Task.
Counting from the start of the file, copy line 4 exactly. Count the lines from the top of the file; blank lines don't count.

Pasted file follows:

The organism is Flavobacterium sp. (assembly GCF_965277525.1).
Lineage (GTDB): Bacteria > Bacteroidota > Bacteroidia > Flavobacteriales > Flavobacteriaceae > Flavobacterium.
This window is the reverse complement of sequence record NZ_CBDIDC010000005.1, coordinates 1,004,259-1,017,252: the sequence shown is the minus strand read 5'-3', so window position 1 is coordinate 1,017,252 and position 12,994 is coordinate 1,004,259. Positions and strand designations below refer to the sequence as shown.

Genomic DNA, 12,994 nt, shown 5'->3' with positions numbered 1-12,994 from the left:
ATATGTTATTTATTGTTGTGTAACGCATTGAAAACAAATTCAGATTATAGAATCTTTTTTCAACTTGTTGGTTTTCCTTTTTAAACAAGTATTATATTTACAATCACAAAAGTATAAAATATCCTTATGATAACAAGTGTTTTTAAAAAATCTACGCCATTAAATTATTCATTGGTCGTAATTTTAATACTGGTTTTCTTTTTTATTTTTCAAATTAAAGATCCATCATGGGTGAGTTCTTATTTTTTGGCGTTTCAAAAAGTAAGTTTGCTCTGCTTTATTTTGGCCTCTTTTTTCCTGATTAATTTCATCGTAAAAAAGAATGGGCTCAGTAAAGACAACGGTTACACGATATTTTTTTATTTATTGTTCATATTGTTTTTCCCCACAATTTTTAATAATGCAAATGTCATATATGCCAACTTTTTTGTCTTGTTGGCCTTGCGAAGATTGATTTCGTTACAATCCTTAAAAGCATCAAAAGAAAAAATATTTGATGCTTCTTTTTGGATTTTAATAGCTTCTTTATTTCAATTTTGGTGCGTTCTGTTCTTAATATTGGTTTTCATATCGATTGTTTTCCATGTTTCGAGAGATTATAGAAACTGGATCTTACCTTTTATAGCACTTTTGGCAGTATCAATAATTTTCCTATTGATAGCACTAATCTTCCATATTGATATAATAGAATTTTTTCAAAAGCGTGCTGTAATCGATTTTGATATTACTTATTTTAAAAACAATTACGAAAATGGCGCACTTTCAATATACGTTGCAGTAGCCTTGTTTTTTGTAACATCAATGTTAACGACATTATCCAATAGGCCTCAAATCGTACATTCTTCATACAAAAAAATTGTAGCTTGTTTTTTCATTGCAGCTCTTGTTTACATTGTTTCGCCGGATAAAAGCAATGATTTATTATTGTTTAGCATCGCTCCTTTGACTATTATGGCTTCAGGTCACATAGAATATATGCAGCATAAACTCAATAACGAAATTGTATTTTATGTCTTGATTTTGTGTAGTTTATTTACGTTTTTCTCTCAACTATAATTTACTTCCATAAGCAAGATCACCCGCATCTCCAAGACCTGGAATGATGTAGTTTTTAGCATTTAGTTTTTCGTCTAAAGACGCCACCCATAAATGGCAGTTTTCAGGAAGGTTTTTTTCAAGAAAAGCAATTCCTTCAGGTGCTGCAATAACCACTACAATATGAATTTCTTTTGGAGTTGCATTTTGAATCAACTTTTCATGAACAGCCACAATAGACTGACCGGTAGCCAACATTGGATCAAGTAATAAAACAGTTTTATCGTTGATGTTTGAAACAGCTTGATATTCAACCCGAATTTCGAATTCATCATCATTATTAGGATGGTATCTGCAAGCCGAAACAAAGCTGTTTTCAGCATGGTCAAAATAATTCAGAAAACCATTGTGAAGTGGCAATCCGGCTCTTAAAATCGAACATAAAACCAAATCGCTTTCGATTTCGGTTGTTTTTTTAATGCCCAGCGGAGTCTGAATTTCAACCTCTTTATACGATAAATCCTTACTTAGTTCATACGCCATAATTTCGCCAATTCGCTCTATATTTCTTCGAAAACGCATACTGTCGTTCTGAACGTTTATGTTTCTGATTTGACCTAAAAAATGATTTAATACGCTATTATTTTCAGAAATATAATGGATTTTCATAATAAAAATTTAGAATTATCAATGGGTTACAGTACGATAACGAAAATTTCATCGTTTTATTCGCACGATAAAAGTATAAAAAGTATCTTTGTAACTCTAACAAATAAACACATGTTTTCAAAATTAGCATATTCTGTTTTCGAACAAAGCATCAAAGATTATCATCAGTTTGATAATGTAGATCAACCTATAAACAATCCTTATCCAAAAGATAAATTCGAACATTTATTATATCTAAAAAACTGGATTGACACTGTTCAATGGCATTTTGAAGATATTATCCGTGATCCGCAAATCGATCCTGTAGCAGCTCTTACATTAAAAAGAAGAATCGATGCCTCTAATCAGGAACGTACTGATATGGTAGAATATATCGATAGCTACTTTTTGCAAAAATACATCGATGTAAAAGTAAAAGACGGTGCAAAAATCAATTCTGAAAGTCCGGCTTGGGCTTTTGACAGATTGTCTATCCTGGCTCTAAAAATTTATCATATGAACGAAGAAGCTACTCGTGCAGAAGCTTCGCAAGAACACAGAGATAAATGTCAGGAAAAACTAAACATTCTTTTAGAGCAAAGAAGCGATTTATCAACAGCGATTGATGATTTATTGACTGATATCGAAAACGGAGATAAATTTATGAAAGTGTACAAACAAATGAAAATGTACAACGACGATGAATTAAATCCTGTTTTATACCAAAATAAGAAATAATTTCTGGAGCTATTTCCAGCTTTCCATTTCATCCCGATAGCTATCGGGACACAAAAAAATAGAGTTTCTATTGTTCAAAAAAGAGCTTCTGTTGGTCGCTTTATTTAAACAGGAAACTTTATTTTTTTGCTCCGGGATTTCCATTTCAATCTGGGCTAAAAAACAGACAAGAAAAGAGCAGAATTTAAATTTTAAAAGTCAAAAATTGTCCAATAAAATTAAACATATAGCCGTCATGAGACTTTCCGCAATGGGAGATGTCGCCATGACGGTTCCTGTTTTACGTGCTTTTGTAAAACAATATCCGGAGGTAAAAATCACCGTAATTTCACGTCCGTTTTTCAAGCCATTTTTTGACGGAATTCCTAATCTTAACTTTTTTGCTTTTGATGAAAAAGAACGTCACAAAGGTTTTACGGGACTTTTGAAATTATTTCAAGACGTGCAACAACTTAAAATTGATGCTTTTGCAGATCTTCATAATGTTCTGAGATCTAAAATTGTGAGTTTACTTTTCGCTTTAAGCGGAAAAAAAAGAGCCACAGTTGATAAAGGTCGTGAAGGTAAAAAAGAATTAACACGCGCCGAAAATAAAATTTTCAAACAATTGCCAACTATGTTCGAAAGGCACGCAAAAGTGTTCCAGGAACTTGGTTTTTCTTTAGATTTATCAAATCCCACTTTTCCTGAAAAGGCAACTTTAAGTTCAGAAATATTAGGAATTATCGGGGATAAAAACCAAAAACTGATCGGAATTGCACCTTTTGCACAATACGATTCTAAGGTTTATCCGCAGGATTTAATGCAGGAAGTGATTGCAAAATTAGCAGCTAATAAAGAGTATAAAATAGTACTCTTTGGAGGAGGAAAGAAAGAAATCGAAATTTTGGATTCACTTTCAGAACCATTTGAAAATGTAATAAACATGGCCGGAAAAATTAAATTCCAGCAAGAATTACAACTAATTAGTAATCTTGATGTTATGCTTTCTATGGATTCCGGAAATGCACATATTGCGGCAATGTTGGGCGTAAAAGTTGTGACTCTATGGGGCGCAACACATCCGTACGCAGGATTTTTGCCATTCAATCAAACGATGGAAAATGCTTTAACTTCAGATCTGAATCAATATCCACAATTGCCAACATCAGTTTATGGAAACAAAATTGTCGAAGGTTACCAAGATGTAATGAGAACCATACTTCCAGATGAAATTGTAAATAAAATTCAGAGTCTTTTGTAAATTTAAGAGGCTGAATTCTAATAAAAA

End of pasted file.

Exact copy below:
Genomic DNA, 12,994 nt, shown 5'->3' with positions numbered 1-12,994 from the left: